FISA Court

Please Sign the Petition to Repeal and Replace FISA (3/23/2017)

"...we should worry about a court that, lacking a real adversarial process to inform it, failed while taking its best shot at explaining its position to the public to address the most basic, widely-known counter-argument to its position. The opinion does not even mention last year's unanimous US supreme court decision on the fourth amendment and GPS tracking, a decision in which all three opinions include strong language that may render the NSA's phone records collection program unconstitutional. No court that had been briefed by both sides would have ignored the grave constitutional issues raised by the three opinions of Justices Scalia, Sotomayor, and Alito in United States v Jones. And no opinion that fails to consider these should calm anyone down." Yochai Benkler (9/22/2013)

Surveillance Court Rules That N.S.A. Can Resume Bulk Data Collection (6/30/2015)

The stark distinction between the secretive FISA court and the public court system was recognized by Judge Leon when he observed that, "... no court has ever recognized a special need sufficient to justify continuous, daily searches of virtually every American citizen without any particularized suspicion. In effect, the government urges me to be the first non-FISC judge to sanction such a dragnet." It is notable here that Judge Leon felt that it was significant that he was the first non-FISC judge to consider the matter, a tacit recognition that the judgments of the FISC cannot be regarded as true constitutional scrutiny.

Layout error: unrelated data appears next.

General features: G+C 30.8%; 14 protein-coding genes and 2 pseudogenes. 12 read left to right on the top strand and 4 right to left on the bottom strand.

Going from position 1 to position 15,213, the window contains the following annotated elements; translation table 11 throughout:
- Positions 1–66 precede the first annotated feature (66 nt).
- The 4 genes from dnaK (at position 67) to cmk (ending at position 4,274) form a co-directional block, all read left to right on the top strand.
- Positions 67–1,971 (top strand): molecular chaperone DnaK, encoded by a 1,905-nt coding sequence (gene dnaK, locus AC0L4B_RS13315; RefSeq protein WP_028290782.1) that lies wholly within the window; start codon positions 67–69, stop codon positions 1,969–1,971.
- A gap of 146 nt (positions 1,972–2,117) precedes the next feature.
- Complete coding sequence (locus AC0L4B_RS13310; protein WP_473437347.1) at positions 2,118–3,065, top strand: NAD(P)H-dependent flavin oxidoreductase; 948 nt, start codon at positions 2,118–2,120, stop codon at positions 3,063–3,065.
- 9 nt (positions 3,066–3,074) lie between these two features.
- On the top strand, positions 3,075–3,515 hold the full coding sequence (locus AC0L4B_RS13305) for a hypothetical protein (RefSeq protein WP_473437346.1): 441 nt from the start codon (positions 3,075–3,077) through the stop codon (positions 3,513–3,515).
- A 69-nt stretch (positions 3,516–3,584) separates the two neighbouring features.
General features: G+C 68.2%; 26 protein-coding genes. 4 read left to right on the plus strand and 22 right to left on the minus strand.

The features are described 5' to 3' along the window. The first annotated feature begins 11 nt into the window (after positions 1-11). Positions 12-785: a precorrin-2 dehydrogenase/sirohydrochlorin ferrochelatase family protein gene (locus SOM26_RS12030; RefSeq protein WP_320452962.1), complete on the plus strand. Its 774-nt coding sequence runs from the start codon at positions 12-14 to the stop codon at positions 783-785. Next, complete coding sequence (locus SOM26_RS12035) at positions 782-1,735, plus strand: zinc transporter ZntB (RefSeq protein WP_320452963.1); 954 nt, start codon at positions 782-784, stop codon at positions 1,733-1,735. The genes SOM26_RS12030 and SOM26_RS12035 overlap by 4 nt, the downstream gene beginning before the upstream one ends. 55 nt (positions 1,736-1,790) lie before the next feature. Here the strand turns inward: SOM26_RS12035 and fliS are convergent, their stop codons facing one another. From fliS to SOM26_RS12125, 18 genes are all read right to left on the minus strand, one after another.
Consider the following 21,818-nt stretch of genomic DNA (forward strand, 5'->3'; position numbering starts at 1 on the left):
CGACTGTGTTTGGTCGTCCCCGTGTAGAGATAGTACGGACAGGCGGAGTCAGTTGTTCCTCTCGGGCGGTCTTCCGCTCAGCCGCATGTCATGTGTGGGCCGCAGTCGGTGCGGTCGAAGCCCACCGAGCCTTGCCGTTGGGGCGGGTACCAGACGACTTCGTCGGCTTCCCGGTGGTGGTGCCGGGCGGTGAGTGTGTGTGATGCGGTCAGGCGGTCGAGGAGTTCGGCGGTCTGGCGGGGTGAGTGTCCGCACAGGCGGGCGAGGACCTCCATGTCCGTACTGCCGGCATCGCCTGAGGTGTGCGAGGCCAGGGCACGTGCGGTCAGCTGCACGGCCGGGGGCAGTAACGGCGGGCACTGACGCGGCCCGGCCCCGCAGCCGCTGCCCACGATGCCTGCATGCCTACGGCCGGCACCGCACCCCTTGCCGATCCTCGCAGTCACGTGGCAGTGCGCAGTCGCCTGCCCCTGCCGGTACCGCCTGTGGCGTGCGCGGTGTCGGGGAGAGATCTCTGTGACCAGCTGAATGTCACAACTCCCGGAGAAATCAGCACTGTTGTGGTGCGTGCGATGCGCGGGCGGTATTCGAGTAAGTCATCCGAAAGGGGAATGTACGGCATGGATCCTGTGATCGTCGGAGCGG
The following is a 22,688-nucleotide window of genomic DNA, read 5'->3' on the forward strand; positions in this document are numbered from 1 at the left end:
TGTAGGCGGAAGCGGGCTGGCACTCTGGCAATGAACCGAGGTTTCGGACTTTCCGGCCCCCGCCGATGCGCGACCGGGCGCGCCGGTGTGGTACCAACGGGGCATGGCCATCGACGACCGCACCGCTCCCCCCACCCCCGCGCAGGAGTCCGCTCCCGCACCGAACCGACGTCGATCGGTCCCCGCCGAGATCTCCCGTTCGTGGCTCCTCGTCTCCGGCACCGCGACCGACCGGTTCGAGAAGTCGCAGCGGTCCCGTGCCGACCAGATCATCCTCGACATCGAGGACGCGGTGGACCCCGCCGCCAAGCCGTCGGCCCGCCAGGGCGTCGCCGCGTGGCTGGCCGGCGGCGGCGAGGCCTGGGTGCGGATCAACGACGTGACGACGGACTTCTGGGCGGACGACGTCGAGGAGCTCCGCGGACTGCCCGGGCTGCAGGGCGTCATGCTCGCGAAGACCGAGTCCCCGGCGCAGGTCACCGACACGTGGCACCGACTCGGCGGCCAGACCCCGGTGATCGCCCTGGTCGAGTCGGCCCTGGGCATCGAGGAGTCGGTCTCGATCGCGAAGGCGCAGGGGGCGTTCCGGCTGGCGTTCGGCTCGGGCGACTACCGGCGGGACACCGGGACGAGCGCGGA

Legal scholar Randy Barnett has argued that surveillance programs by a secret court violates the requirement for "due process of law." According to Barnett, "[s]ecret judicial proceedings adjudicating the rights of private parties, without any ability to participate or even read the legal opinions of the judges, is the antithesis of the due process of law." Though we refer to such an institution as a "court" system in the positive-law sense, in truth, such a "court" lacks many of the characteristics of a proper court. It is in fact more akin to bodies such as the English Star Chamber, which conducted judicial hearings in secret, issuing secret rulings affecting parties who were not represented in its hearings. from FISA, the NSA, and America's Secret Court System (2/22/2014)

The Supreme Court Chief Justice appoints judges who are on the FISA Court.

"It is rare for FISA warrant requests to be turned down by the court. During the 25 years from 1979 to 2004, 18,742 warrants were granted, while just four were rejected." Wikipedia.

When the law is, itself, secret, can it be valid ?

Links

2015 membership

Foreign Intelligence Surveillance Act

Wikipedia on the Fisa Court.

Helpful FISA posts

Secrecy

SCOTUS

Law

International Law

Natiional Security State


Home Editorial News Books Blogs Links Feedback